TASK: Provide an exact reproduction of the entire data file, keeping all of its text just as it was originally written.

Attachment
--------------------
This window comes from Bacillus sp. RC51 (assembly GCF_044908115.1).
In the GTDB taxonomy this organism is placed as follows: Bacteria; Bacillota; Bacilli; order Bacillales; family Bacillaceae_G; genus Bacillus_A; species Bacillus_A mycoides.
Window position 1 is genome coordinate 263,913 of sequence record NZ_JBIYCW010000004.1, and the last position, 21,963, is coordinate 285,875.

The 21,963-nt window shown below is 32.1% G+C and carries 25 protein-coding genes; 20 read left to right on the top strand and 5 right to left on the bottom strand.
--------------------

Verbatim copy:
This window comes from Bacillus sp. RC51 (assembly GCF_044908115.1).
In the GTDB taxonomy this organism is placed as follows: Bacteria; Bacillota; Bacilli; order Bacillales; family Bacillaceae_G; genus Bacillus_A; species Bacillus_A mycoides.
Window position 1 is genome coordinate 263,913 of sequence record NZ_JBIYCW010000004.1, and the last position, 21,963, is coordinate 285,875.

The 21,963-nt window shown below is 32.1% G+C and carries 25 protein-coding genes; 20 read left to right on the top strand and 5 right to left on the bottom strand.